Omuta & its Mafia – just when you thought you have read the worst story!

Omuta – Just when you think you have read the worst about POW Camps…
Just when you think you have learned or read the worst story or stories about  POWs –  illnesses they suffered, tropical ulcers which destroyed limbs, bashings they endured, deaths of mates, the stench and fifth they lay amongst, the months and years of hoping ……the terrifying sea journey wondering if they would live to see another day – these men arrived to work at Mitsui Omuta, Japan.

Omuta Camp 17

Bay of Omuta about 17 miles northwest of Kumamoto & 40 miles south of city Fukuoka as was liberated 2 Sep 1945.

The mine was ruled by Mitsui, the camp was ruled by IJA and finally there was the American mafia to deal with.  They all used brutality beyond our comprehension.
The Australian POWs had to quickly learn that honesty and spirit of comradeship which existed in Singapore and on the railway did not exist at Omuta.  Thieving, cheating and racketeering was the way of life.  Wet clothes could never be hung to dry out unless you watched over them.  The same for food and utensils in the mess hall.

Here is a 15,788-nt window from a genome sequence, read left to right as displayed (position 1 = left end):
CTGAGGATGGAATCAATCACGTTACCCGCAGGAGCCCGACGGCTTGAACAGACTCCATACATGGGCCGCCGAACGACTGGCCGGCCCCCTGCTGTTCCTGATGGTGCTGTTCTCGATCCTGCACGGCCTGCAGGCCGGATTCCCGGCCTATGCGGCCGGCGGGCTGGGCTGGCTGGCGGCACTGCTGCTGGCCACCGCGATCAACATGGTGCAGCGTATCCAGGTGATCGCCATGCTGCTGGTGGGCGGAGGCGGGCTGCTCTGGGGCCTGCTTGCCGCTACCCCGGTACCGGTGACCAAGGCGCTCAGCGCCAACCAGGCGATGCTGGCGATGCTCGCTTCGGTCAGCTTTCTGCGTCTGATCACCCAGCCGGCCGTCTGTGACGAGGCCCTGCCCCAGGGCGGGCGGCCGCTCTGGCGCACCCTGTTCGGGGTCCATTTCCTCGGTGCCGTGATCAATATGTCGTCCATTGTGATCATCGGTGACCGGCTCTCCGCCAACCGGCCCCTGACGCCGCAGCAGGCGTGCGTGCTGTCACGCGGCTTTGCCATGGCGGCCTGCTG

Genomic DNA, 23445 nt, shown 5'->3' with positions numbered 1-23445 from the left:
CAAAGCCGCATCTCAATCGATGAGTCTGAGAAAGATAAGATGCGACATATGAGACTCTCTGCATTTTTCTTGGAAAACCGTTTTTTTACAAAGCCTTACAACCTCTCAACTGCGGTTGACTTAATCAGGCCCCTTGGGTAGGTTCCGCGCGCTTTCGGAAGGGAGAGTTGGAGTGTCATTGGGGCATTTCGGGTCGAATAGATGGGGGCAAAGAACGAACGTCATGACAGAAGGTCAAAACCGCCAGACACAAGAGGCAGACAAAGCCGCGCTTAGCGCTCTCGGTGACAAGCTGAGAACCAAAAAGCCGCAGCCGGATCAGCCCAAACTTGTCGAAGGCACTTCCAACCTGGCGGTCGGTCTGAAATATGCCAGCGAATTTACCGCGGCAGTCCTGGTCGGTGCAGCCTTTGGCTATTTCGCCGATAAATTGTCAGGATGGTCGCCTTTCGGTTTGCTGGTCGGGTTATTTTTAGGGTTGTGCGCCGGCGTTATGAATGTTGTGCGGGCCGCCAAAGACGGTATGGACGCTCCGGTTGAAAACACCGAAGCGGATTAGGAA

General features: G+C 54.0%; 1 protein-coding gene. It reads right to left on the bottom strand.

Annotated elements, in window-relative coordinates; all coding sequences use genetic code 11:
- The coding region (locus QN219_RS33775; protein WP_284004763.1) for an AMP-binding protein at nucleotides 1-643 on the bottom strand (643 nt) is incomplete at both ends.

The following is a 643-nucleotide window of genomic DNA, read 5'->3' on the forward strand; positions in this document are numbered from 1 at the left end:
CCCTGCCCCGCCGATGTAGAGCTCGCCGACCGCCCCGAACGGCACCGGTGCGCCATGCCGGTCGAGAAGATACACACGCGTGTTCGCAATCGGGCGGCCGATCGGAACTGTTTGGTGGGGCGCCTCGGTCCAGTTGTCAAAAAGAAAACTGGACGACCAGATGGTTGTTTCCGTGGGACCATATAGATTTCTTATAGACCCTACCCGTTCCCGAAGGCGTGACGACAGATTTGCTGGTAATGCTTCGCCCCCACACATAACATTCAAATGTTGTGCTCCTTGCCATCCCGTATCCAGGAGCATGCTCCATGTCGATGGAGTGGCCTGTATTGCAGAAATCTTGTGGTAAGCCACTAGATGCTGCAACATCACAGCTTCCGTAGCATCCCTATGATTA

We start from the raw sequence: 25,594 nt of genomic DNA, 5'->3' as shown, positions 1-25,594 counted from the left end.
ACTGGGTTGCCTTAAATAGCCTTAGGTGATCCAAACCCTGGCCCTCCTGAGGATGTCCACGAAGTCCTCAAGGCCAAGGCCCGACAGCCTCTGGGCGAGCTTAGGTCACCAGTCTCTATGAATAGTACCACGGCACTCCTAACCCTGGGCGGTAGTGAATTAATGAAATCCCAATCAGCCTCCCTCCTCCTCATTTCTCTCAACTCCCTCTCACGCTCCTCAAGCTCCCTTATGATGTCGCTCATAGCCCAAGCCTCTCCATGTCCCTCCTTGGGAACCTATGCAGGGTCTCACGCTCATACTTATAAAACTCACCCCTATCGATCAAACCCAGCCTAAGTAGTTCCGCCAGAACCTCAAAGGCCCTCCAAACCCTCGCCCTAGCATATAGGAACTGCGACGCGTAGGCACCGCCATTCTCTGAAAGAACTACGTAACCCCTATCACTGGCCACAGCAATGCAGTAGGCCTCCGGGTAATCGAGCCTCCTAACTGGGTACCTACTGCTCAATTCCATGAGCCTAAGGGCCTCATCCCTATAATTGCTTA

The American mafia was in fact a group known as the Democrats run by Lt. Edward Little of the US Navy who ran the Mess Hall and Sgt Bennett who was in charge of Omuta Camp Duties.
Starving men traded anything and illegal food trading took up much of camp routine.
Corporal Billy Alvin Ayers, 4th Material Squadron 1942 Bombardment Group, US Army Air Corps wrote in his Affidavit:
“Bennett and Little made every effort to win favour of the Japanese prison authorities”
“The two Americans would report minor infractions of Omuta’s fierce rules to the Japanese, causing POWs to suffer severe discipline by the Japanese.”
This was quite probably the real home of ‘King Rat”.
Lt. Little was court-marshalled after the war, however this is little compensation for the misery for which he and his thug mates were responsible.  It is not possible to bring back limbs, health or life.